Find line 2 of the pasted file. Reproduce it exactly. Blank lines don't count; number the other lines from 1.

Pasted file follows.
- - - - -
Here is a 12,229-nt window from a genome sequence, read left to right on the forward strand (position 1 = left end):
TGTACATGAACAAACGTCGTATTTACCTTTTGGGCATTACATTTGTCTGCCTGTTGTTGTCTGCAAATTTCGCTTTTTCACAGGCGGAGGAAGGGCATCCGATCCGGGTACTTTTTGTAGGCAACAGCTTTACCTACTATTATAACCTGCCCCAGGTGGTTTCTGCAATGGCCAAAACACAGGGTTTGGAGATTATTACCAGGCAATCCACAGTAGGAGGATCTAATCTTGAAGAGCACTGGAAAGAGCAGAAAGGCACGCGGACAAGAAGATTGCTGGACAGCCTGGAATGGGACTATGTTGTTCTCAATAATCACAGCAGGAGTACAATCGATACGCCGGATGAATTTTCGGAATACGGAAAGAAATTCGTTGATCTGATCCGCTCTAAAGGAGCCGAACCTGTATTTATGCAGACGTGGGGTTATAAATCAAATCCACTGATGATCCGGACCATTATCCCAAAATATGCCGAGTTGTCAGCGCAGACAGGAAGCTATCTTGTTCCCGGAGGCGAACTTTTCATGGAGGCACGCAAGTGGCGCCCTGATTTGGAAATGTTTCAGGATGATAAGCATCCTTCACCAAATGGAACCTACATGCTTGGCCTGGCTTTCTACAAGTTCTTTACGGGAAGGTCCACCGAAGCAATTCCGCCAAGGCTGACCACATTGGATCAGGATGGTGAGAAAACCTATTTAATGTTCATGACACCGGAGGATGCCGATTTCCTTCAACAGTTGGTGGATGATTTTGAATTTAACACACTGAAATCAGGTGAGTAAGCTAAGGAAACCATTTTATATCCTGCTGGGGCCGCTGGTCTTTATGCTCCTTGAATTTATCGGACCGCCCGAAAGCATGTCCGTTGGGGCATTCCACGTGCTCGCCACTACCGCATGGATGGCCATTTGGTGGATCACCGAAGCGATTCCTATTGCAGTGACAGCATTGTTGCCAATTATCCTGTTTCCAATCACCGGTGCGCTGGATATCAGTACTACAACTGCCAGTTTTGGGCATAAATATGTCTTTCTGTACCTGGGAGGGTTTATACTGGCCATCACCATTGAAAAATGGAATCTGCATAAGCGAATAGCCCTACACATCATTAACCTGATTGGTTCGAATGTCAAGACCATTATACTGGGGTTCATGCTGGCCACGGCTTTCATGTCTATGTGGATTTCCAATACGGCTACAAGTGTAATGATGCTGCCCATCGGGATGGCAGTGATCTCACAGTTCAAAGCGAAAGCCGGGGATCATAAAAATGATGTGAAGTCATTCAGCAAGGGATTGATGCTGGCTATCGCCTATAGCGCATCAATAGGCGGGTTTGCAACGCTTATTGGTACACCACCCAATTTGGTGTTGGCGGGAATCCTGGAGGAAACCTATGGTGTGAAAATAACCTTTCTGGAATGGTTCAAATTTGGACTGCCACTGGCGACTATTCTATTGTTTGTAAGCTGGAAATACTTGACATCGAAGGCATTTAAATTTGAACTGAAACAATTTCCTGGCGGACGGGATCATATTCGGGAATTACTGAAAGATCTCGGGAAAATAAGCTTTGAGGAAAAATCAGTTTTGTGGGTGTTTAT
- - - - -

TGTACATGAACAAACGTCGTATTTACCTTTTGGGCATTACATTTGTCTGCCTGTTGTTGTCTGCAAATTTCGCTTTTTCACAGGCGGAGGAAGGGCATCCGATCCGGGTACTTTTTGTAGGCAACAGCTTTACCTACTATTATAACCTGCCCCAGGTGGTTTCTGCAATGGCCAAAACACAGGGTTTGGAGATTATTACCAGGCAATCCACAGTAGGAGGATCTAATCTTGAAGAGCACTGGAAAGAGCAGAAAGGCACGCGGACAAGAAGATTGCTGGACAGCCTGGAATGGGACTATGTTGTTCTCAATAATCACAGCAGGAGTACAATCGATACGCCGGATGAATTTTCGGAATACGGAAAGAAATTCGTTGATCTGATCCGCTCTAAAGGAGCCGAACCTGTATTTATGCAGACGTGGGGTTATAAATCAAATCCACTGATGATCCGGACCATTATCCCAAAATATGCCGAGTTGTCAGCGCAGACAGGAAGCTATCTTGTTCCCGGAGGCGAACTTTTCATGGAGGCACGCAAGTGGCGCCCTGATTTGGAAATGTTTCAGGATGATAAGCATCCTTCACCAAATGGAACCTACATGCTTGGCCTGGCTTTCTACAAGTTCTTTACGGGAAGGTCCACCGAAGCAATTCCGCCAAGGCTGACCACATTGGATCAGGATGGTGAGAAAACCTATTTAATGTTCATGACACCGGAGGATGCCGATTTCCTTCAACAGTTGGTGGATGATTTTGAATTTAACACACTGAAATCAGGTGAGTAAGCTAAGGAAACCATTTTATATCCTGCTGGGGCCGCTGGTCTTTATGCTCCTTGAATTTATCGGACCGCCCGAAAGCATGTCCGTTGGGGCATTCCACGTGCTCGCCACTACCGCATGGATGGCCATTTGGTGGATCACCGAAGCGATTCCTATTGCAGTGACAGCATTGTTGCCAATTATCCTGTTTCCAATCACCGGTGCGCTGGATATCAGTACTACAACTGCCAGTTTTGGGCATAAATATGTCTTTCTGTACCTGGGAGGGTTTATACTGGCCATCACCATTGAAAAATGGAATCTGCATAAGCGAATAGCCCTACACATCATTAACCTGATTGGTTCGAATGTCAAGACCATTATACTGGGGTTCATGCTGGCCACGGCTTTCATGTCTATGTGGATTTCCAATACGGCTACAAGTGTAATGATGCTGCCCATCGGGATGGCAGTGATCTCACAGTTCAAAGCGAAAGCCGGGGATCATAAAAATGATGTGAAGTCATTCAGCAAGGGATTGATGCTGGCTATCGCCTATAGCGCATCAATAGGCGGGTTTGCAACGCTTATTGGTACACCACCCAATTTGGTGTTGGCGGGAATCCTGGAGGAAACCTATGGTGTGAAAATAACCTTTCTGGAATGGTTCAAATTTGGACTGCCACTGGCGACTATTCTATTGTTTGTAAGCTGGAAATACTTGACATCGAAGGCATTTAAATTTGAACTGAAACAATTTCCTGGCGGACGGGATCATATTCGGGAATTACTGAAAGATCTCGGGAAAATAAGCTTTGAGGAAAAATCAGTTTTGTGGGTGTTTAT